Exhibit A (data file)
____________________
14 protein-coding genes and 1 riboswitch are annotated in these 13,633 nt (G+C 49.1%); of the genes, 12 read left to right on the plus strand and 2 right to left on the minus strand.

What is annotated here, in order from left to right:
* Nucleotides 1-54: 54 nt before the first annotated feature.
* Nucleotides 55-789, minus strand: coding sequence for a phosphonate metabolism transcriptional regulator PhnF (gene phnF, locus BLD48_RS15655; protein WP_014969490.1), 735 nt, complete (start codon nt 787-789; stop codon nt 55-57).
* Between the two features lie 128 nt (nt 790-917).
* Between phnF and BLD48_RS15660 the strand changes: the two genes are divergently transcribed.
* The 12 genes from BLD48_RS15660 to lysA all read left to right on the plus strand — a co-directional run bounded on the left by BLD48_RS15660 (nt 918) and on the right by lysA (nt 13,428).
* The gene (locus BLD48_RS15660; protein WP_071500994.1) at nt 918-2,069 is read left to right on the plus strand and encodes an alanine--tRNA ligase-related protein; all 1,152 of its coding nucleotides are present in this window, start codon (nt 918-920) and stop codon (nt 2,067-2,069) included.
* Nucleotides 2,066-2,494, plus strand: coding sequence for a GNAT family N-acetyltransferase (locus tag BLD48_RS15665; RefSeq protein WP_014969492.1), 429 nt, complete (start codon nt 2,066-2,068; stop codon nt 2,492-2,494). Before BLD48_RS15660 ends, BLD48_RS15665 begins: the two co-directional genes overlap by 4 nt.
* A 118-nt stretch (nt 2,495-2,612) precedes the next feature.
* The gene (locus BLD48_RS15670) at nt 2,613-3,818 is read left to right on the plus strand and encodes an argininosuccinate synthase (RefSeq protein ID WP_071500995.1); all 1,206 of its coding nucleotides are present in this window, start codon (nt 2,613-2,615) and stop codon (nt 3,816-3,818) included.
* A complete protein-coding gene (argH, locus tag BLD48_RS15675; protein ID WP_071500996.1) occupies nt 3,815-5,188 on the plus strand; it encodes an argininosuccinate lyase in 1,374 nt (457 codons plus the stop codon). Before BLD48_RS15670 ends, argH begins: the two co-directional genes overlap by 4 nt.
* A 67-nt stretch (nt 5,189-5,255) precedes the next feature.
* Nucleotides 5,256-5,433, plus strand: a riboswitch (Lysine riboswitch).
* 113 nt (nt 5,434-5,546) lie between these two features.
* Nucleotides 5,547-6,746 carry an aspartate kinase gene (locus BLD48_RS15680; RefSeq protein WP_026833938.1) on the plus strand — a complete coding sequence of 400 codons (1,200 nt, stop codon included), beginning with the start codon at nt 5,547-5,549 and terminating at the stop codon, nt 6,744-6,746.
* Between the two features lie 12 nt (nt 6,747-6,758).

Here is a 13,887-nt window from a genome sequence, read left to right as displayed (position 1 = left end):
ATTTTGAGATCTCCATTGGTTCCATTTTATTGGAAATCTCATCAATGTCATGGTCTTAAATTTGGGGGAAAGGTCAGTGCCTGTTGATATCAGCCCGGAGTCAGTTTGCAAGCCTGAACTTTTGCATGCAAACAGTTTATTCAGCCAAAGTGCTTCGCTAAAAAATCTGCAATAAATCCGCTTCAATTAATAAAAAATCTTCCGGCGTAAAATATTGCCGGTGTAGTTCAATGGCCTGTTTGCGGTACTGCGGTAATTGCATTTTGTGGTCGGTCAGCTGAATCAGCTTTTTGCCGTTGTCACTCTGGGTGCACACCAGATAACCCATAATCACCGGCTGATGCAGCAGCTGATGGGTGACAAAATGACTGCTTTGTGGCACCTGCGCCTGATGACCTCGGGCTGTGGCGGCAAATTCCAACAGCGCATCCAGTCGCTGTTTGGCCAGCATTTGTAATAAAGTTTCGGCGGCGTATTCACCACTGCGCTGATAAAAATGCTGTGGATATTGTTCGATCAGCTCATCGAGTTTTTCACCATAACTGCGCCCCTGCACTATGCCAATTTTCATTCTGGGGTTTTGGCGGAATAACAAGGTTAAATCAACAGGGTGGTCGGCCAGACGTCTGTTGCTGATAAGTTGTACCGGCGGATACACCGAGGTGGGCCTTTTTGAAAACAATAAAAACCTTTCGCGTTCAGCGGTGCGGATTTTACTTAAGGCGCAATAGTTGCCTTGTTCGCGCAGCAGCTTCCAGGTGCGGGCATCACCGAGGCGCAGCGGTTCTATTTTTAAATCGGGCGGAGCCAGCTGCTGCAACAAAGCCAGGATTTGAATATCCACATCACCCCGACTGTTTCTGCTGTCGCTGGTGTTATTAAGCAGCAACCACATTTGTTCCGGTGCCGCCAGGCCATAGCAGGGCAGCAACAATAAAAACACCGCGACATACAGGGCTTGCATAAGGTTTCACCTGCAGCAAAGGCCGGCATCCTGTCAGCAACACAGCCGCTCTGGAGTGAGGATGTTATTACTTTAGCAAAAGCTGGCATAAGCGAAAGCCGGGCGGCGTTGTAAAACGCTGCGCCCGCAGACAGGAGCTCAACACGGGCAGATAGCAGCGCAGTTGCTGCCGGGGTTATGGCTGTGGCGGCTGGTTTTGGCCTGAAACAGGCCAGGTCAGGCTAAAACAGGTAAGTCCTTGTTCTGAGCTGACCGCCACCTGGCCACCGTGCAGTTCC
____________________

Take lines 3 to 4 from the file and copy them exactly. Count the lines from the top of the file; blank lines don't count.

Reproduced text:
* Nucleotides 1-54: 54 nt before the first annotated feature.
* Nucleotides 55-789, minus strand: coding sequence for a phosphonate metabolism transcriptional regulator PhnF (gene phnF, locus BLD48_RS15655; protein WP_014969490.1), 735 nt, complete (start codon nt 787-789; stop codon nt 55-57).